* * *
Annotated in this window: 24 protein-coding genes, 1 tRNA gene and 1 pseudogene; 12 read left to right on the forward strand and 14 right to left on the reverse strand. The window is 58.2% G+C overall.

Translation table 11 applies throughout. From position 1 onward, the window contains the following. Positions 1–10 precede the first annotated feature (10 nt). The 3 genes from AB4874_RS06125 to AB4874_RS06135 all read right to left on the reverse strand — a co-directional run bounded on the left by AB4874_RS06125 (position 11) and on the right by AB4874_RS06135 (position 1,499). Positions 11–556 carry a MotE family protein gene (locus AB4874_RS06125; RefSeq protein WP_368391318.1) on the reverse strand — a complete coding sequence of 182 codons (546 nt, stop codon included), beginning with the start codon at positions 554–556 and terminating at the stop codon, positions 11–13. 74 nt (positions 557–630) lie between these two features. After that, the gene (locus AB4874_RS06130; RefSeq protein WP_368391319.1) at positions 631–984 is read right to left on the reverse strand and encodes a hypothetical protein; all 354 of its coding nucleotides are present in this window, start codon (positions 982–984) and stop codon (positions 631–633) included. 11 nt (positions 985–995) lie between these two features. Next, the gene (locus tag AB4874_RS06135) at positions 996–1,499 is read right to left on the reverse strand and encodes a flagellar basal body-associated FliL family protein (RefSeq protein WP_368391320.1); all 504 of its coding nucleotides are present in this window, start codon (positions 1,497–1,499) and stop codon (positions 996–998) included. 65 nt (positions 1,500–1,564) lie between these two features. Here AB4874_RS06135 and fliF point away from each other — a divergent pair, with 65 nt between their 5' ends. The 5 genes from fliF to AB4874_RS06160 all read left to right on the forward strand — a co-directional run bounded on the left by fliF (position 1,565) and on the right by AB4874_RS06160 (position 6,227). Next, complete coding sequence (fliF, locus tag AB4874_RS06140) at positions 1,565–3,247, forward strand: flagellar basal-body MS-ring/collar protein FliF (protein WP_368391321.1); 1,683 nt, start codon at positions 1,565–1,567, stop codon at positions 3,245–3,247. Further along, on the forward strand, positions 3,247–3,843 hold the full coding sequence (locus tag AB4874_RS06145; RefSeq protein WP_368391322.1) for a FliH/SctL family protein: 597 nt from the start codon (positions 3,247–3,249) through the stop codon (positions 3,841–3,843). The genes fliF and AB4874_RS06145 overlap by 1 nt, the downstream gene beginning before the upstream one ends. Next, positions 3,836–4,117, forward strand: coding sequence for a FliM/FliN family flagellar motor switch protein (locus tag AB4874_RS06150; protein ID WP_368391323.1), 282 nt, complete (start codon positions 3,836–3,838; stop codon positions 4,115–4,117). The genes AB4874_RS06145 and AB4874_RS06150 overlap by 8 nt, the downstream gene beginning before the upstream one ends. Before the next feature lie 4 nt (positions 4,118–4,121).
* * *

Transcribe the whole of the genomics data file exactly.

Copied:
Annotated in this window: 24 protein-coding genes, 1 tRNA gene and 1 pseudogene; 12 read left to right on the forward strand and 14 right to left on the reverse strand. The window is 58.2% G+C overall.

Translation table 11 applies throughout. From position 1 onward, the window contains the following. Positions 1–10 precede the first annotated feature (10 nt). The 3 genes from AB4874_RS06125 to AB4874_RS06135 all read right to left on the reverse strand — a co-directional run bounded on the left by AB4874_RS06125 (position 11) and on the right by AB4874_RS06135 (position 1,499). Positions 11–556 carry a MotE family protein gene (locus AB4874_RS06125; RefSeq protein WP_368391318.1) on the reverse strand — a complete coding sequence of 182 codons (546 nt, stop codon included), beginning with the start codon at positions 554–556 and terminating at the stop codon, positions 11–13. 74 nt (positions 557–630) lie between these two features. After that, the gene (locus AB4874_RS06130; RefSeq protein WP_368391319.1) at positions 631–984 is read right to left on the reverse strand and encodes a hypothetical protein; all 354 of its coding nucleotides are present in this window, start codon (positions 982–984) and stop codon (positions 631–633) included. 11 nt (positions 985–995) lie between these two features. Next, the gene (locus tag AB4874_RS06135) at positions 996–1,499 is read right to left on the reverse strand and encodes a flagellar basal body-associated FliL family protein (RefSeq protein WP_368391320.1); all 504 of its coding nucleotides are present in this window, start codon (positions 1,497–1,499) and stop codon (positions 996–998) included. 65 nt (positions 1,500–1,564) lie between these two features. Here AB4874_RS06135 and fliF point away from each other — a divergent pair, with 65 nt between their 5' ends. The 5 genes from fliF to AB4874_RS06160 all read left to right on the forward strand — a co-directional run bounded on the left by fliF (position 1,565) and on the right by AB4874_RS06160 (position 6,227). Next, complete coding sequence (fliF, locus tag AB4874_RS06140) at positions 1,565–3,247, forward strand: flagellar basal-body MS-ring/collar protein FliF (protein WP_368391321.1); 1,683 nt, start codon at positions 1,565–1,567, stop codon at positions 3,245–3,247. Further along, on the forward strand, positions 3,247–3,843 hold the full coding sequence (locus tag AB4874_RS06145; RefSeq protein WP_368391322.1) for a FliH/SctL family protein: 597 nt from the start codon (positions 3,247–3,249) through the stop codon (positions 3,841–3,843). The genes fliF and AB4874_RS06145 overlap by 1 nt, the downstream gene beginning before the upstream one ends. Next, positions 3,836–4,117, forward strand: coding sequence for a FliM/FliN family flagellar motor switch protein (locus tag AB4874_RS06150; protein ID WP_368391323.1), 282 nt, complete (start codon positions 3,836–3,838; stop codon positions 4,115–4,117). The genes AB4874_RS06145 and AB4874_RS06150 overlap by 8 nt, the downstream gene beginning before the upstream one ends. Before the next feature lie 4 nt (positions 4,118–4,121).